This medium-garnet wine is clear at the edge, showing no signs of aging. It offers fresh red-berry and slight "tomato-skin" aromas at first, with subtly earthy "forest floor" notes that come up with swirling. Tart, almost tangy on the first taste, earthy and spicy nuances emerge in the glass in one of those complex wines that revals itself in stages. Some tannins are present, but they're so silken that you have to look hard to find them. All the parts are here, if not yet completely integrated; time will serve it well. U. S. importer: North Berkeley Imports, Berkeley, Calif. (Feb. 9, 2004)

FOOD MATCH: Simple, straightforward fare provides a clear background for these higher-end Burgundies: A flavorful roasted free-range chicken was perfect, as was a side dish of "hen-of-the-woods" mushroom simply sauteed in butter with garlic.

VALUE: As previously noted, premier cru and grand cru Burgundies are not for the thrifty, and the full retail price, $63.95, is not out of line for the genre. Canny consumers will watch for sales, though: This one came at half price in a special pre-holiday sale by the mixed case last year.

WHEN TO DRINK: Typical of top Burgundies and most luxury-price reds, this is drinkable now, especially with time in the glass, but will have more to show after years of careful cellaring. Assuming excellent storage conditions, it may be at its peak from 2008 to 2013 and beyond.

WEB LINK: Here's the U.S. importer's biography page about Michel Magnien and his family's Burgundies:
For a report on Magnien's 2000 vintage, see the importer's newsletter,

FIND THIS WINE ONLINE: Locate vendors and compare prices for Michel Magnien's Burgundies on Wine-Searcher.com:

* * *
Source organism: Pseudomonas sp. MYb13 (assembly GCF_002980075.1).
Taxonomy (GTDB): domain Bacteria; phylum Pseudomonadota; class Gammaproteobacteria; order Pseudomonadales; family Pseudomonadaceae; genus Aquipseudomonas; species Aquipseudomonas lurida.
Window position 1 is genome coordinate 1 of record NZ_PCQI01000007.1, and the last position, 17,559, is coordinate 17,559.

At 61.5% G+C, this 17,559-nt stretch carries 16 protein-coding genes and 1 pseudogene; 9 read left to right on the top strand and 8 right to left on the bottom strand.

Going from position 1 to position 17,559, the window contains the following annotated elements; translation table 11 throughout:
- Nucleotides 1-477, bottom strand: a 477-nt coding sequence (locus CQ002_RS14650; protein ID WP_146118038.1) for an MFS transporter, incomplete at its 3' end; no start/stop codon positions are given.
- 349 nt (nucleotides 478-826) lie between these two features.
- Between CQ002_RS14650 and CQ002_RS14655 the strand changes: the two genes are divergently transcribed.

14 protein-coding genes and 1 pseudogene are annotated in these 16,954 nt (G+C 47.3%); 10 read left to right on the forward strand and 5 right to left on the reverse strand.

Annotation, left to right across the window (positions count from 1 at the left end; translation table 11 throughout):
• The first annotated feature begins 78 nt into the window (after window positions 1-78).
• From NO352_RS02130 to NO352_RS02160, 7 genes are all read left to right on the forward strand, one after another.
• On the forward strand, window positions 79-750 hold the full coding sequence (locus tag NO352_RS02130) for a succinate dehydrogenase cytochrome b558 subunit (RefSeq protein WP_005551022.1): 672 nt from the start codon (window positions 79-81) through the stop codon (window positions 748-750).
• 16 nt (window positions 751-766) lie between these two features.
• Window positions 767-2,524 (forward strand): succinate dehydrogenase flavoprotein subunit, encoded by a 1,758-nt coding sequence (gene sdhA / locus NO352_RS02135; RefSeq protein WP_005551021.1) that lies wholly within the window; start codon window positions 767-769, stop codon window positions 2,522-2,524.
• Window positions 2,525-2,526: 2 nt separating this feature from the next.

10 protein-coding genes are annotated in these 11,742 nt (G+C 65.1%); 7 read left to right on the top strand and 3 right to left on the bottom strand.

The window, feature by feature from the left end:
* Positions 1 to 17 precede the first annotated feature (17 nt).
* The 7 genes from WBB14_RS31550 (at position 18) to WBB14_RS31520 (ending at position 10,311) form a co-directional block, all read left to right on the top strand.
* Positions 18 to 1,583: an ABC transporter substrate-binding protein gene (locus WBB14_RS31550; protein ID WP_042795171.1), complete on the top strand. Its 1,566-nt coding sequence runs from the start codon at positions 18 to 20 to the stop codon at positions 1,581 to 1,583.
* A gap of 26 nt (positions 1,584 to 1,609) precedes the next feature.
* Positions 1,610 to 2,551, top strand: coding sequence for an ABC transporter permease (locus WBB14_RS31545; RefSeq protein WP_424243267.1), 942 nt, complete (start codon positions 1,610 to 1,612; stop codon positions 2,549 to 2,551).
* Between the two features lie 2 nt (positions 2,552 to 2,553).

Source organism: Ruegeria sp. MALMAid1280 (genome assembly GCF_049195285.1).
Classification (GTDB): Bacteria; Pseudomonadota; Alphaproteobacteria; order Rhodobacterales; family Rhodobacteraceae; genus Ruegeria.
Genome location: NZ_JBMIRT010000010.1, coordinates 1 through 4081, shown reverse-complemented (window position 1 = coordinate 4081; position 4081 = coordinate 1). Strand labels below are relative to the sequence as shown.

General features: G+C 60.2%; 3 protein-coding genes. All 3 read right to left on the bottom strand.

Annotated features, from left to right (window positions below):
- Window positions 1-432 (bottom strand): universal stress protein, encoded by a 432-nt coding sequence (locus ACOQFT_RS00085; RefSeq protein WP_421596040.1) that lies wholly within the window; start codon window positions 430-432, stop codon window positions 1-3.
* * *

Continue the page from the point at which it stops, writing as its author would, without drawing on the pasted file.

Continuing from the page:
Because current installments of this Friday series on Burgundies have moved well above the value price range that I normally cover, I'm adding a bonus report on an affordable wine of value each Friday for the duration. This simple but appealing Bordeaux from the broad "Bordeaux Superieur" appellation offers a taste of the excellent 2000 vintage for $10.

Tour d'Auron Chateau Tour d'Auron 2000 Bordeaux Superieur ($9.99)

Very dark garnet, blackish-purple at the core. Blackcurrant and dark-chocolate aromas add a slight, pleasant whiff of "barnyard." Full and ripe, flavors follow the nose, so fruity that it almost seems sweet; but it's dry in fact, structured with firm acidity and soft tannins. Black fruit with a squirt of lemon in the finish, not overly long but clean and fresh. U. S. importer: Ex Cellars Wine Agencies Inc., Solvang, Calif. (Jan. 29, 2004)

FOOD MATCH: Perfect with a medium-rare rib eye steak crusted with black pepper.

VALUE: Very good value at the price.

WHEN TO DRINK: Although simple Bordeaux Superieur isn't meant for long aging, there's enough structure and balance here to reward a few years under good cellar conditions.

FIND THIS WINE ONLINE: Find Chateau Tour d'Auron on Wine-Searcher.com:

Join us for a memorable visit to Burgundy

A brief reminder: We still have a few places available in my May tour of Burgundy and Champagne with French Wine Explorers.

Taking advantage of their extensive knowledge of wine and their contacts in the French wine industry, Jean-Pierre Sollin and Lauriann Green-Sollin have put together a remarkable itinerary that combines VIP-style visits to some of Burgundy's most interesting producers with luxury accommodations and gastronomic meals with outstanding wines at top restaurants. The group size will be kept small, ensuring that this will no cold, formal guided tour but a group of good friends traveling around the French countryside enjoying wine and food together.

All this, and a quick, fun and fizzy visit to Champagne too: I encourage you to consider joining us, and look forward to meeting some of you in France. The six-day tour of Burgundy and Champagne runs from May 24-30. Feel free to write me at wine@wineloverspage.com if you have questions; or get more information, and register, at French Wine Explorers,

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Friday, Feb. 20, 2004
Copyright 2004 by Robin Garr. All rights reserved.